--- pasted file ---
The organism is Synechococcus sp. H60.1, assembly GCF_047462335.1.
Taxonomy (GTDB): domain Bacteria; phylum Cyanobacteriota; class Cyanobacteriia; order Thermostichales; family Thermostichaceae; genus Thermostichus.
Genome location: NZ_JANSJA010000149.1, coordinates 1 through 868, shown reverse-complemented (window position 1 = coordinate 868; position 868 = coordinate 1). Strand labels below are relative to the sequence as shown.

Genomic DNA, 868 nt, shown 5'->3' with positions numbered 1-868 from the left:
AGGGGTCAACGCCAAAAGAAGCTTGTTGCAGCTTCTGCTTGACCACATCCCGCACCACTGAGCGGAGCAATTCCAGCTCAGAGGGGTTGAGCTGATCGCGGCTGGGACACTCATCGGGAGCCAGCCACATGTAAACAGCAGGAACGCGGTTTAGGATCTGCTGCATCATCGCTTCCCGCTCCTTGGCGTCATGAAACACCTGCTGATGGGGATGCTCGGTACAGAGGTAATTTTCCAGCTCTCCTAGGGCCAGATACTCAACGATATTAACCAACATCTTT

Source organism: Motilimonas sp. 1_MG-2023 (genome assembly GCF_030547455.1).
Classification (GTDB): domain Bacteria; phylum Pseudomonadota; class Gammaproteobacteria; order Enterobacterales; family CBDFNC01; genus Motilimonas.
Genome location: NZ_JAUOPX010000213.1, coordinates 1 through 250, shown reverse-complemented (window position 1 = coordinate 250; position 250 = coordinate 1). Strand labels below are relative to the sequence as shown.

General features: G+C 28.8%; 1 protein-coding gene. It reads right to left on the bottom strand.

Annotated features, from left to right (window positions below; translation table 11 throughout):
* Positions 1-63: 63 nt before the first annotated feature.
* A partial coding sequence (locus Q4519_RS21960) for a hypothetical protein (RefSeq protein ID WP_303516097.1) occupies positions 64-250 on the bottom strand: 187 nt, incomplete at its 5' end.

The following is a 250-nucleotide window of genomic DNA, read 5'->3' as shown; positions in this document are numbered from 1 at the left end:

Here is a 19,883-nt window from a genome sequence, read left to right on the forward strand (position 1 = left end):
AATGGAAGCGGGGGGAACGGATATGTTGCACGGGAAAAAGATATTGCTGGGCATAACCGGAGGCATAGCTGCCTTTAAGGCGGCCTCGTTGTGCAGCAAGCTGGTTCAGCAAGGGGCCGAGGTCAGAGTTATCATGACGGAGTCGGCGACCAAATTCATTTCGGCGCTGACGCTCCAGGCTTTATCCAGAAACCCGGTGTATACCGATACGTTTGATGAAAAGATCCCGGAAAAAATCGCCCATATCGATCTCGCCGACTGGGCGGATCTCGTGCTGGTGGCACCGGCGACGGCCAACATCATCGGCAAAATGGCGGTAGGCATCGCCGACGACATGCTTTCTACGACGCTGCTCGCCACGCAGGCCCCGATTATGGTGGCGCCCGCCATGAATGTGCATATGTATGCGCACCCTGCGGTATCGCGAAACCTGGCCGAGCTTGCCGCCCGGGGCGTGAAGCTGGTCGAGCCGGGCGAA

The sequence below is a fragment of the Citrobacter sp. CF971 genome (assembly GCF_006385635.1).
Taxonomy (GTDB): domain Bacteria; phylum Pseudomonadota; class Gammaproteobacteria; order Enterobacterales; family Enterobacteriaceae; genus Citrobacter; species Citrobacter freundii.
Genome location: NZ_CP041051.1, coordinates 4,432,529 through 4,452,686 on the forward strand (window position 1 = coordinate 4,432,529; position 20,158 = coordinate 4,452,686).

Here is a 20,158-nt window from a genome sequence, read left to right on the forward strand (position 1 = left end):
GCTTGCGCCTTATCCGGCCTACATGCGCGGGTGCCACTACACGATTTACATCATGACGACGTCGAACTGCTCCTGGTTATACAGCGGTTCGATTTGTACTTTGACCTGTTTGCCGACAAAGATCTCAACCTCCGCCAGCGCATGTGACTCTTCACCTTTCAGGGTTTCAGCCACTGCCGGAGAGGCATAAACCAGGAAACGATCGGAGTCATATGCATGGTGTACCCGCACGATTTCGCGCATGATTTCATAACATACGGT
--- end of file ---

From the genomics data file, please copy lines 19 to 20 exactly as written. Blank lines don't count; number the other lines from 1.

Here is a 20,158-nt window from a genome sequence, read left to right on the forward strand (position 1 = left end):
GCTTGCGCCTTATCCGGCCTACATGCGCGGGTGCCACTACACGATTTACATCATGACGACGTCGAACTGCTCCTGGTTATACAGCGGTTCGATTTGTACTTTGACCTGTTTGCCGACAAAGATCTCAACCTCCGCCAGCGCATGTGACTCTTCACCTTTCAGGGTTTCAGCCACTGCCGGAGAGGCATAAACCAGGAAACGATCGGAGTCATATGCATGGTGTACCCGCACGATTTCGCGCATGATTTCATAACATACGGT